As much as I am of the opinion the aformentioned are high quality companies, I can not justify investing in them when my analysis leads me to the conclusion that they are valued at unreasonable levels. Investing in grossly overvalued companies means there is essentially little margin for error. If a company fails to meet 'investor' expectations and falls out of favor with the investment community, a stock price plunge can be swift and significant and the stock price can remain depressed for quite some time. If you think this is not possible....look at the stock charts for Intel (INTC) and Cisco (CSCO) and use mid-1998 as the 'start date'!
Given my concern about current valuation levels and my low tolerance for risk, I made just the following few outright purchases in November:
- TD Bank (TD);
- Brookfield Asset Management (BAM-a);
- 3M (MMM);
- Intact Financial (IFC);
- Lockheed Martin (LMT).
The articles in which I disclosed these purchases can be accessed here.
In November I initiated steps to reduce the number of investment accounts I manage. This is the reason for the slight reduction in the number of 'Core" accounts reflected in the November FFJ Portfolio relative to October; the list of holdings within the FFJ Portfolio’s ‘Core’ and ‘Side’ accounts can be found here.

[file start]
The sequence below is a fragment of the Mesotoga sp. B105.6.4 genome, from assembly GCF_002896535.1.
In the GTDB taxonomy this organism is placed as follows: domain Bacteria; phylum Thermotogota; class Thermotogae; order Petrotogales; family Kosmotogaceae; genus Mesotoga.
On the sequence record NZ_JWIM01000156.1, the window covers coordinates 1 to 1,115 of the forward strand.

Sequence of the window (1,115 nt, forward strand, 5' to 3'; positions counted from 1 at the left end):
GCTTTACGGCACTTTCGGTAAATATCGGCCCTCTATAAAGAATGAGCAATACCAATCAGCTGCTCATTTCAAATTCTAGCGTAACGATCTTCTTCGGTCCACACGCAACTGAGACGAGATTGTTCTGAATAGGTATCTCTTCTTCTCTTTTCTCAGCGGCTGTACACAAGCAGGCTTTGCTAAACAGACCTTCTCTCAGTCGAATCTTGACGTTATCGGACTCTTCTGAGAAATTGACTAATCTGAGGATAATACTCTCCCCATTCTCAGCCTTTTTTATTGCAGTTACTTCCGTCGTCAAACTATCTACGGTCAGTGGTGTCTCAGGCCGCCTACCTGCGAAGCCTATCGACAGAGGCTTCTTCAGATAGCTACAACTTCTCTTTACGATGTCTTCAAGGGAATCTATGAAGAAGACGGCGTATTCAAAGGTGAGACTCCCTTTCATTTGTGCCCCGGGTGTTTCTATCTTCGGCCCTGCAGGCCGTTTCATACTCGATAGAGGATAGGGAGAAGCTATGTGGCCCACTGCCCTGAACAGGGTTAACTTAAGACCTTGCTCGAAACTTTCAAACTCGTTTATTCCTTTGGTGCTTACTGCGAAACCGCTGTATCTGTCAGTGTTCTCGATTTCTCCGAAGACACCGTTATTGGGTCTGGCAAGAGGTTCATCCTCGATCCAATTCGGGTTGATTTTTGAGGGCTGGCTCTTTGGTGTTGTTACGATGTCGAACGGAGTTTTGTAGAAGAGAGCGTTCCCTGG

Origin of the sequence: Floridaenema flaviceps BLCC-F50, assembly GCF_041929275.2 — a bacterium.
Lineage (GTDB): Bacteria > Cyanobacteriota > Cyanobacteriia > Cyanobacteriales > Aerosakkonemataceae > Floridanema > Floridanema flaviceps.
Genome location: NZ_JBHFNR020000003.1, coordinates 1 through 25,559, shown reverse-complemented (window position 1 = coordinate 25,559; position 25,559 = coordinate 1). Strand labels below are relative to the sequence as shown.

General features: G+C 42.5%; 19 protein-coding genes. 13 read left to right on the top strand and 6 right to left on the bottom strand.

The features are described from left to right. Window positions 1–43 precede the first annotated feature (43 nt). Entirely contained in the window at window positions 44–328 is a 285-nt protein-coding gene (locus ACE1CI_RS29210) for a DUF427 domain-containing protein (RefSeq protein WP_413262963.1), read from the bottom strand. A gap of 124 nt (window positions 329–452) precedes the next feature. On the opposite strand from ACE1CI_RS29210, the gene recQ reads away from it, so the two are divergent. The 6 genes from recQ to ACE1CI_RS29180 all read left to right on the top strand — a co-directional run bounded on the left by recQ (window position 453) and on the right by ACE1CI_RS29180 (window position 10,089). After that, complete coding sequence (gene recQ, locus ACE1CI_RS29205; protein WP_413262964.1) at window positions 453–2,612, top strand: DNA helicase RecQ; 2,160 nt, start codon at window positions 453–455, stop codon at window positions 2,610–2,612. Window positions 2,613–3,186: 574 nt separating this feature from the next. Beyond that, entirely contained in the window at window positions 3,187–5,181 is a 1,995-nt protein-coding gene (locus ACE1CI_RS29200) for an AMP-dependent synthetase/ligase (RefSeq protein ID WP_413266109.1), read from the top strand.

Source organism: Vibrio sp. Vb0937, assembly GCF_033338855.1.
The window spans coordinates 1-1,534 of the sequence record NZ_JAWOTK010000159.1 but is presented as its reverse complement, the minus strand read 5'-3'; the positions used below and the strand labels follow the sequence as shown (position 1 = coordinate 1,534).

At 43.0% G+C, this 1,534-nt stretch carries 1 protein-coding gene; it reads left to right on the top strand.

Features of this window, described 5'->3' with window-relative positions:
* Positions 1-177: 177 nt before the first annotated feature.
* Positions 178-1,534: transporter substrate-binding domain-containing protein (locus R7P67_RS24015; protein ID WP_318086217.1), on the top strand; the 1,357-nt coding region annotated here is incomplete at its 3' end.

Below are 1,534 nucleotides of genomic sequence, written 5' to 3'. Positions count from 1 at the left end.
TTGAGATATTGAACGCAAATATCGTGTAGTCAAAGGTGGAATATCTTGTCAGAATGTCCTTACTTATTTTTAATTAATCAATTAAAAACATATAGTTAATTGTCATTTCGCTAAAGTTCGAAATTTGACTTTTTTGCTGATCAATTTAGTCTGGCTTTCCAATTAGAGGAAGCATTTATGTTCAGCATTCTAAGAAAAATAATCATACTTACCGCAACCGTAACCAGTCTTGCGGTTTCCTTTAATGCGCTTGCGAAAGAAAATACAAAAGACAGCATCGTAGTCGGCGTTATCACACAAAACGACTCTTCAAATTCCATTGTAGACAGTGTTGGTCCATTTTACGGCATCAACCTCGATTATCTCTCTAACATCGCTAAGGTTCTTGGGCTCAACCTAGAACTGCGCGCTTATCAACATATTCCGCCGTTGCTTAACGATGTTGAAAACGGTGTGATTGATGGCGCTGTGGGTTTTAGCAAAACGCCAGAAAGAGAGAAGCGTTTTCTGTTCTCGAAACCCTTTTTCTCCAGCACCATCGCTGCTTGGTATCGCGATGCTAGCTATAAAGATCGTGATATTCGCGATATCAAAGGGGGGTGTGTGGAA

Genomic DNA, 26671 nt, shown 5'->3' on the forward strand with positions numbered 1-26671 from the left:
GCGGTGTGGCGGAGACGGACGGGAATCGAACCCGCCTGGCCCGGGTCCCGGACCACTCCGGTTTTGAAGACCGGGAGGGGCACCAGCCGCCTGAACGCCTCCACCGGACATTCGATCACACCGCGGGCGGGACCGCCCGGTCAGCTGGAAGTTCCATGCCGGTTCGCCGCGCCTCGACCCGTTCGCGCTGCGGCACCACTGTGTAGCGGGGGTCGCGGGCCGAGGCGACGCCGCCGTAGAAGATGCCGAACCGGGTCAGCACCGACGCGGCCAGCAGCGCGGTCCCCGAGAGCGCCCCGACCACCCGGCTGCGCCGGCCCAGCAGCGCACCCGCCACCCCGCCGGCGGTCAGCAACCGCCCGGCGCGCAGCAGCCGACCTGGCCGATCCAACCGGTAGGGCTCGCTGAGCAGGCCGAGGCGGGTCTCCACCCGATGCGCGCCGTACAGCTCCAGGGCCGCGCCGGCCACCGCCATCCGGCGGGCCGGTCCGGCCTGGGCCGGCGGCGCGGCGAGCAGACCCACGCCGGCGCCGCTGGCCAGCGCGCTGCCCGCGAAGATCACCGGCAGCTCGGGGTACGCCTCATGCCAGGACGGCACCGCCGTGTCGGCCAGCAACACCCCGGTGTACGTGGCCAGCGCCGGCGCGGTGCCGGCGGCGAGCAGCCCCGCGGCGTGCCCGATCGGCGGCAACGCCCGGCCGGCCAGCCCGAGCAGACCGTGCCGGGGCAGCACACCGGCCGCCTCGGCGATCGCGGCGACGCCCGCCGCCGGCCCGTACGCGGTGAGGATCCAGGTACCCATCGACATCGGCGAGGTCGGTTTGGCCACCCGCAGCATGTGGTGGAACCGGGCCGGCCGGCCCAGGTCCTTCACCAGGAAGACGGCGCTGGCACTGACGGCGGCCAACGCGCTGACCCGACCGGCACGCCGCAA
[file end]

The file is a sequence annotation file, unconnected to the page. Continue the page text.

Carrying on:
The monthly FFJ Portfolio dividend income reports can be accessed here.
I typically receive dividend income from TD Bank at the end of January, March, July, and October. This year, TD's October dividend was distributed on October 31st which fell on a weekend so I did not receive that bank's dividend until the first business day of November. As a result, October's dividend income is understated and the November dividend income is overstated relative to historical levels.
In addition to the dividend income reported for November, I received dividend income from the following companies which was automatically reinvested to acquire additional shares. These shares are held in undisclosed accounts: